War of the Rebellion: Serial 108 Page 0267 Chapter LXIII. CORRESPONDENCE, ETC.-CONFEDERATE.

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know that you have under your command so large a number of troops. Your operations in every particular meet with my approval. They have been prompt, judicious, and furnish the confident expectation that the militia under your command will prove themselves entirely adequate to the work before them. I have received information, whichis reliable, that a considerable force of the enemy have collected in Sutton. Whether it be their plan to attempt to re-enforce Cox at Gauley Bridge or to unite with him in advance upon me from that point I have not been able to ascertain. I shall watch their movements with all vigilance and shape my action somewhat accordingly. However this may be, your can render most essential service by pushing your forces on to Charleston and by embarrassing, checking, and estroying, if you can, the navigation of the Kanawha, thus holding Cox in his present position at Gauley or there abouts, or drawn off to Charleston. To effect this you should have some artillery. This is at present not within my powerto furnish you. The pieces which I have belong to the legion of General Wise, with two exceptions. I have, however, been officially informed that two batteries have been sent and are at this time probably at the White Sulphur. When they join me I shall, if it be possible, supply the deficiency which you so much feel and which I know stands in the way of the successful consummation of your plans. In the meantime I shall communicate with General Wise on the subject and if he can spare one or two pieces they shall be sent you.

Your obedient servant,


Brigadier-General, Commanding Army of the Kanawha.



September 3, 1861.

To all whom it may concern:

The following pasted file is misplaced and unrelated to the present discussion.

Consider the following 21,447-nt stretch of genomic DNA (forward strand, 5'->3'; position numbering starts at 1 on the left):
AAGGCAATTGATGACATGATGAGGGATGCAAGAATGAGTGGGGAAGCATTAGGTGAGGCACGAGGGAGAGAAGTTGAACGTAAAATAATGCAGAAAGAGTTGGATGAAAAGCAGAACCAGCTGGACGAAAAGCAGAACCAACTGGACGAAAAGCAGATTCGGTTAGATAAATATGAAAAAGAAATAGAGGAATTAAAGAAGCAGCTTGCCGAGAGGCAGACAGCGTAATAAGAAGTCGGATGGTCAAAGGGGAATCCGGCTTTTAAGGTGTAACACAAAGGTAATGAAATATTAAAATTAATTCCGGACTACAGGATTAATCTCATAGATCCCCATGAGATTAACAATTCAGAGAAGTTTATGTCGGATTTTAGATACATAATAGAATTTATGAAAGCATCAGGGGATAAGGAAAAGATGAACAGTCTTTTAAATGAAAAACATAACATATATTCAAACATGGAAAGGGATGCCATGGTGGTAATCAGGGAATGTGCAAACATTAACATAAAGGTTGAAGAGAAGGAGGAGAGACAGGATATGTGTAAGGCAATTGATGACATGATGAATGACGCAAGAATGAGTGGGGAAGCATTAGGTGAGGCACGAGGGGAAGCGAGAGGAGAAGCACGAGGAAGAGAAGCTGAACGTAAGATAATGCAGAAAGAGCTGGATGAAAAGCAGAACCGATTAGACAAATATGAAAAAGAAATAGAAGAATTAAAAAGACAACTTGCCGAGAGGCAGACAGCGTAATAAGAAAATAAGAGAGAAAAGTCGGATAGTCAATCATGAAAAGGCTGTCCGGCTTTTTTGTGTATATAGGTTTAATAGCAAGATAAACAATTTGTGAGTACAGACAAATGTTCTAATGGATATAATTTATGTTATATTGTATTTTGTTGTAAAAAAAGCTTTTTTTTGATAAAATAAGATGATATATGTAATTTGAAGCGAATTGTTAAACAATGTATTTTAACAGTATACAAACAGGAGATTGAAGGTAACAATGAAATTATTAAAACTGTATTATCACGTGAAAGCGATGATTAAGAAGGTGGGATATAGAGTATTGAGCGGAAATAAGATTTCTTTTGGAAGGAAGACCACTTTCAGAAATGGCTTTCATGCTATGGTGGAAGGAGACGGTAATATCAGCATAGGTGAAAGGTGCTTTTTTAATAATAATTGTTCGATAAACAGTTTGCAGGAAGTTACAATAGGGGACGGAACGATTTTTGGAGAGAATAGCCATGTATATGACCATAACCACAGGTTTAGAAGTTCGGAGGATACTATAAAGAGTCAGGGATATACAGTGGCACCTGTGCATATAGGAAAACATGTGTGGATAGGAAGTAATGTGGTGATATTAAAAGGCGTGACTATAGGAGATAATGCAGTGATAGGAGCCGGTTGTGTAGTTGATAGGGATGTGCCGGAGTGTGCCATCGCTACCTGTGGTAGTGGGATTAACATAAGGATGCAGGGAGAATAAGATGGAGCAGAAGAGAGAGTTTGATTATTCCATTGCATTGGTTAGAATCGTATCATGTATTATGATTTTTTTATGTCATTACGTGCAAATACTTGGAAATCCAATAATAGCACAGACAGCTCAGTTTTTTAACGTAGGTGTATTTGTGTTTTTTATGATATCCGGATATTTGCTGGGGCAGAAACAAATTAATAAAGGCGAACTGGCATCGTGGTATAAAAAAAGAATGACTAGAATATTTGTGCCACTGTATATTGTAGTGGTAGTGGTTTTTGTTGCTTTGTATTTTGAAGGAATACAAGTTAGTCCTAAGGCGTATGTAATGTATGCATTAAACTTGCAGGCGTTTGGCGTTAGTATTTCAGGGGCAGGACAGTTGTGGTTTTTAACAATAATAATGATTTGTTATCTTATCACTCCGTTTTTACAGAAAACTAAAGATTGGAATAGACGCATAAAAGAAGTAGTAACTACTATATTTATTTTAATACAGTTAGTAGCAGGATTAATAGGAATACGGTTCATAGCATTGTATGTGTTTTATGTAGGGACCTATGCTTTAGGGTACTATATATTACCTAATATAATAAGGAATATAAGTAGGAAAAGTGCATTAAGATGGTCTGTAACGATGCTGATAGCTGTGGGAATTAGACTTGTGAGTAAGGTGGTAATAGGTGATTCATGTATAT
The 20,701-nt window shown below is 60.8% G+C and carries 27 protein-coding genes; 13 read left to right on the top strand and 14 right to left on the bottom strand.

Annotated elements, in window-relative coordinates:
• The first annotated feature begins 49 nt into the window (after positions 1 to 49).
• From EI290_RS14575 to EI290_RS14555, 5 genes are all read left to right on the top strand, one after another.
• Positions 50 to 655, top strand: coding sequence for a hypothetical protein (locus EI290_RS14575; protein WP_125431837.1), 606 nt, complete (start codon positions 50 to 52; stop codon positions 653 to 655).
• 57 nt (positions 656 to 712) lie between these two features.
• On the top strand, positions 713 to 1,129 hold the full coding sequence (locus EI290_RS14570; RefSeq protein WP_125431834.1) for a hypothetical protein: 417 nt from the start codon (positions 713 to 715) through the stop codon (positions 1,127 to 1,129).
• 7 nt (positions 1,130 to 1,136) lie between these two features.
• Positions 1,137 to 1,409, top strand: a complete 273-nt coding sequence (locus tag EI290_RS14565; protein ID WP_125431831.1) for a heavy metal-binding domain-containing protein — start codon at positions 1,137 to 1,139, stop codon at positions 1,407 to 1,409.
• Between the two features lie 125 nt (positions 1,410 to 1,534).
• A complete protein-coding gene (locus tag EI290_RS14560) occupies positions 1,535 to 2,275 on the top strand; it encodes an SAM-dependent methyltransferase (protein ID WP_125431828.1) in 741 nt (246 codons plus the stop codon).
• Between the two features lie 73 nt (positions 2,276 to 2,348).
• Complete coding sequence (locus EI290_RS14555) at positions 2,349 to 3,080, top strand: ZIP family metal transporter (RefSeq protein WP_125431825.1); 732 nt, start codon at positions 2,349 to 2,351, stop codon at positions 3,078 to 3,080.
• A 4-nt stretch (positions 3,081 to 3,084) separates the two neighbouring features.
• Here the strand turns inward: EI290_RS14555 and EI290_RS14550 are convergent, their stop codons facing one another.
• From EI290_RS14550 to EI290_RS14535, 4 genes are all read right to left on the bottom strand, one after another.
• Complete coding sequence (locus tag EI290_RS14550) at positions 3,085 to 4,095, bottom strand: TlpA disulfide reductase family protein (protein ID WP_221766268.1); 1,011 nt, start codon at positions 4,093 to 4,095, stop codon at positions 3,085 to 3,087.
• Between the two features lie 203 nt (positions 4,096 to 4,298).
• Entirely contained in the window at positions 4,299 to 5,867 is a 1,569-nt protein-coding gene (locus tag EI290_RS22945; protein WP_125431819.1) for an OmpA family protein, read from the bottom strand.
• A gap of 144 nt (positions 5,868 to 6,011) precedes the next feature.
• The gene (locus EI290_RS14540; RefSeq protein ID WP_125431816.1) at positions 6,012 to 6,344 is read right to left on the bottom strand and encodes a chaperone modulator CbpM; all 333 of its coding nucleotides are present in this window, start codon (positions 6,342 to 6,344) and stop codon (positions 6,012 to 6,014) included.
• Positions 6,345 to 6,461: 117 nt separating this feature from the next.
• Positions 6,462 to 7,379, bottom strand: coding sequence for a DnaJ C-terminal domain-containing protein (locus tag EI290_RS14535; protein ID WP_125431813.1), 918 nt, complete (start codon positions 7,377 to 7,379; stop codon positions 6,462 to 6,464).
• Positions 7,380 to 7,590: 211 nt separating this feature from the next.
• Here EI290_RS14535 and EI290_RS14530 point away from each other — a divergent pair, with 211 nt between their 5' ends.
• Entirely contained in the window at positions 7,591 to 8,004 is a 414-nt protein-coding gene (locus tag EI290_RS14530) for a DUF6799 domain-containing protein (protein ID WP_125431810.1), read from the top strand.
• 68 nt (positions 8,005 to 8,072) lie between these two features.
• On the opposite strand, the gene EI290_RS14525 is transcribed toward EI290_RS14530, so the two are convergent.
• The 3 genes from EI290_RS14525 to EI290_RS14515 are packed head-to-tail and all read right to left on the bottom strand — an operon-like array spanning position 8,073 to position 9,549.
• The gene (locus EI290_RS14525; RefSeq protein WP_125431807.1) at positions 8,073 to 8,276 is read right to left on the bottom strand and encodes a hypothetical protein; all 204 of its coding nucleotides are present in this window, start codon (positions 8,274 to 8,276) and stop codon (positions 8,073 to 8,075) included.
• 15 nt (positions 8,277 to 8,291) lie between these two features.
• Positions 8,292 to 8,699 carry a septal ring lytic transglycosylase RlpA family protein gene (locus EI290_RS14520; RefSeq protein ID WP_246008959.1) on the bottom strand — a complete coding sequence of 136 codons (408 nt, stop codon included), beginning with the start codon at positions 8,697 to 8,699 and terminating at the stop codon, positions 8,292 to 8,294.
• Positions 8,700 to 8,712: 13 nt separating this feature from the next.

Having learned that my advance into this portion of the State has been made the ground by certain citizens for abandoning their homes, and of alarm to others. I fell it due to myself, to the cause which I represent, and to them to make the following statements: I have come among the people of my native west in vindication of the political supremacy of the State, of her right to govern her people in her own way as determined by her own constituted authorities. It is a fundamental principle of all free governments that liberty of thought and of opinion should be respected. Nowhere is this principle more fully recognized and more sacredly regarded than in this State, and no one is less inclined to depart from it in the present state of political troubles than I am. But the distinction must be drawn between the entertainment of an opinion and its expression in act. The former is in itself harmless; the latter may be criminal, and must be dealt with according to its character. These plain facts, when applied to public sentiment in this portion of the State, lead to the following conclusions, by which I intend to be governed in my official actiontoward my fellow citizens in the State with whom I may be brought in contact: No man shall be held responsible for having cast a Union vote, but inasmuch as the people of Virginia have, by an unprecedentedly large majority, decided in favor of the Confederacy, it behooves every good citizen to yield obedience to their decision. Our enemies are upon our soil. If there be any citizen of the State so unpatriotic as to think with them, he shall not be disturbed in his opinion so long as he may not give